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17 November 2014

Naturalization Ceremony at Marine Museum Celebrates Military Service, Citizenship

Pride and patriotism filled the Leatherneck Gallery at the National Museum of the Marine Corps in Triangle, Virginia, during a special naturalization ceremony held Nov. 10, on the eve of Veterans Day.

Twenty-six new U.S. citizens from 20 countries took the Oath of Allegiance. Six of them were taking an oath for the second time: the first was when they pledged to support and defend the U.S. Constitution as members of the armed forces.

As Marines, four of those six will now have two reasons to celebrate Nov. 10 – the day they became Americans and the day the Marine Corps was founded in 1775. This year is its 239th birthday.

An Army National Guardsman and a U.S. Navy veteran also became citizens during the ceremony. This week, in USCIS’ annual recognition of Veterans Day, the agency will welcome about 3,000 new citizens during 40 naturalization ceremonies across the nation.

At the National Museum of the Marine Corps, USCIS Director León Rodríguez said he was proud to stand among so many current and former service members, including 40 veterans who now work at USCIS headquarters. Roughly one-sixth of USCIS employees have served in the military.

 
USCIS Director León Rodríquez administers Oath at the National Museum of the Marine Corps

Rodríguez said the new citizens represented many journeys, “but we are all united in a belief in America and a commitment to service so beautifully exemplified by the current and retired service members here today. How fitting to be celebrating the making of new Americans in this museum.”

Marine Cpl. Jose Arroyo Roque was born in Costa Rica and grew up as a citizen of Nicaragua. He joined the Marines when he was 22. “I wanted to be part of something greater than myself,” he says. “It was a calling and I wanted to be able to protect the rights of Americans and ensure others can enjoy what I have enjoyed.” Becoming a citizen, he says, will allow him to further his career in the Marine Corps and vote in elections.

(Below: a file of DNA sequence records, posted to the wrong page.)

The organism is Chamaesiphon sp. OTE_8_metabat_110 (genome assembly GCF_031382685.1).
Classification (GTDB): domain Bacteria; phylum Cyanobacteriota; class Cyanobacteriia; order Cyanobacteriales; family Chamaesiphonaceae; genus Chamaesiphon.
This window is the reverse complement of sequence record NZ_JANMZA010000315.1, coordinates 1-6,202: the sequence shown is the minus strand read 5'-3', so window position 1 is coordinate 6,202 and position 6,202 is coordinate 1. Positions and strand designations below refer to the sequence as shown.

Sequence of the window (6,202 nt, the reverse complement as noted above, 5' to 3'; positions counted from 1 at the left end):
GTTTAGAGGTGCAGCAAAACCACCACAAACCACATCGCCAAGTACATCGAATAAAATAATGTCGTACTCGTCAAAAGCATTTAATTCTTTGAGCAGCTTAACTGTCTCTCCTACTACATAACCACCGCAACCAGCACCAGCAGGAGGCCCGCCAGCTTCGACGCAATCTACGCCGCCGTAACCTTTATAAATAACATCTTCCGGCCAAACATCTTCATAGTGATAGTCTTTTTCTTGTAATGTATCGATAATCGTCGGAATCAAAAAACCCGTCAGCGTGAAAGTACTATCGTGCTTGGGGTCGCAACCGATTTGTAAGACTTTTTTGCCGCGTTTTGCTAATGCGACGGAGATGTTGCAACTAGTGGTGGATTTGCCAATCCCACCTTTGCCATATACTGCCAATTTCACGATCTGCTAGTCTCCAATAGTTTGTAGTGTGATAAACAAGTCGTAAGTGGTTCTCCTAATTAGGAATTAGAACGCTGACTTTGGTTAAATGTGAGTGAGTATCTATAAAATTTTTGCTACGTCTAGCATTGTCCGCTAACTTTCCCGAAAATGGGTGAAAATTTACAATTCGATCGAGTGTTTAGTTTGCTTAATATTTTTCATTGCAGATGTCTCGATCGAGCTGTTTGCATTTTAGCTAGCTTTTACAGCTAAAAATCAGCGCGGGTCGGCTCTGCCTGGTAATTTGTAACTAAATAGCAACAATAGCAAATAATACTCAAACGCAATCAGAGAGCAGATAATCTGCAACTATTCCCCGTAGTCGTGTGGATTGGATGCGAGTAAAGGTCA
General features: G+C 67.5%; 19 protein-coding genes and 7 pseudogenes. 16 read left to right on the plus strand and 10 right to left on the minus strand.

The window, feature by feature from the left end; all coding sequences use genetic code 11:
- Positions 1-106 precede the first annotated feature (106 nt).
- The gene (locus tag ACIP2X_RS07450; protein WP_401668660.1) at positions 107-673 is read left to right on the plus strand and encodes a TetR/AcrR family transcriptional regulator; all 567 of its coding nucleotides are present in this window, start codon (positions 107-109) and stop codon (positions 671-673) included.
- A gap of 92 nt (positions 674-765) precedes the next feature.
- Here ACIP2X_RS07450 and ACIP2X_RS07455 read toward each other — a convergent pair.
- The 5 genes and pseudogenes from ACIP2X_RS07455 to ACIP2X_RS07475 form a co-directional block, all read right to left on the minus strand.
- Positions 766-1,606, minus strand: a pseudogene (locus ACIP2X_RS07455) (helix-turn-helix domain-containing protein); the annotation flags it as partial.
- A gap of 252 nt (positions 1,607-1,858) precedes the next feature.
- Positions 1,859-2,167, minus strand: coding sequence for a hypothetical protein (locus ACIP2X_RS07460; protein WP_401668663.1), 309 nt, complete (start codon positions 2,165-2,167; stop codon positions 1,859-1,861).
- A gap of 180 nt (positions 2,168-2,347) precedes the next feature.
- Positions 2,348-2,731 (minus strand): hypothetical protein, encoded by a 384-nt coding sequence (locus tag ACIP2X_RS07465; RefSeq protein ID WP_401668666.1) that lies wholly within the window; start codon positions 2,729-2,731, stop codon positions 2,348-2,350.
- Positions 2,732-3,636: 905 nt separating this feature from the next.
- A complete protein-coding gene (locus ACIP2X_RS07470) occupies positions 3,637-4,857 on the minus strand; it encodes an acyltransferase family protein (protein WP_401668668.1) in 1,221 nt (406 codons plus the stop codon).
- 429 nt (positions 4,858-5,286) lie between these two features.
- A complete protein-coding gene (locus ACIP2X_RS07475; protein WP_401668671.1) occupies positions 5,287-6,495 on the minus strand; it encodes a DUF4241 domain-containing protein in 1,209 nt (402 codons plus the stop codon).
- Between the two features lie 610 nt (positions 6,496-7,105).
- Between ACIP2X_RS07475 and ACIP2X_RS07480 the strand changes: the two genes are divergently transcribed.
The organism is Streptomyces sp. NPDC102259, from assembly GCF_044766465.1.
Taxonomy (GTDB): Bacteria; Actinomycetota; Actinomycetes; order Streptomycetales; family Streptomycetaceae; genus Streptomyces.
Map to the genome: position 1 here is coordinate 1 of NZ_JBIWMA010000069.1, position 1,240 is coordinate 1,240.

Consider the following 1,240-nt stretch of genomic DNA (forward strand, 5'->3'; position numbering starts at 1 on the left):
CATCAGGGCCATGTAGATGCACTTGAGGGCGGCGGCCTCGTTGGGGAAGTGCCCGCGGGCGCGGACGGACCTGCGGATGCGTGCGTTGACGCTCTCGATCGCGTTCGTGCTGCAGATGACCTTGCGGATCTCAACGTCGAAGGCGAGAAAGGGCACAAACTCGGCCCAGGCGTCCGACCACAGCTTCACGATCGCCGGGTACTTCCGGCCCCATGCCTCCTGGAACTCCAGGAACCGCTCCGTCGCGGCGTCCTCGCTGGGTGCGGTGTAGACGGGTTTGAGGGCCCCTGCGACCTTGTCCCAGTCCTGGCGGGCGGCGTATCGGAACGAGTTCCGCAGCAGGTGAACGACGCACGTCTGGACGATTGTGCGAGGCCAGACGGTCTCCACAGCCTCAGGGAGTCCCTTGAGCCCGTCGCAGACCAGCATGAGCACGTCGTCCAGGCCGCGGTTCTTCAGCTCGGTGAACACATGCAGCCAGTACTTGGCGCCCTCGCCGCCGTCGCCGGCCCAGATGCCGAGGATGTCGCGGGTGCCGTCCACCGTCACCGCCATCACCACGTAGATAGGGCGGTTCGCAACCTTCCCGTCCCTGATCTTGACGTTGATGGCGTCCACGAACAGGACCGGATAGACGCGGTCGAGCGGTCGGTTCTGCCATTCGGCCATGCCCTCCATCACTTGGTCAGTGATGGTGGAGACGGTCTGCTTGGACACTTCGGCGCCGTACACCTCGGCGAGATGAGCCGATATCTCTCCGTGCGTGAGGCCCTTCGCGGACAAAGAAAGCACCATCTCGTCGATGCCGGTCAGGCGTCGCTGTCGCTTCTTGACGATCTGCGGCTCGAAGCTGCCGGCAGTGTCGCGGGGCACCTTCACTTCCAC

Four military spouses also became citizens. Lucia Cafa, originally from Italy, is a Navy wife who has lived in the United States as a permanent resident for 11 years. “I am very grateful to be a part of this great nation and to have many opportunities,” she says. “I look forward to participating more fully by having the rights of full citizenship in this great country.”

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1 Comments:

At December 13, 2014 at 2:49:00 PM EST , Anonymous Colm Barry said...

I wasn't aware you could serve in the US armed forces before you became a US citizen. With the exception of France's "Legion Etrangere" (which has a certain "odium" in most other European nations) European nation states would not accept applications from foreign nationals and are even gingerly accepting double nationality (e.g. only if both their own and the foreign double nationality were from a NATO partner, not e.g. from a neutral nation etc.). I wonder: when one of these servicemen would have died would you still have made their spouses or children US citizens?

 

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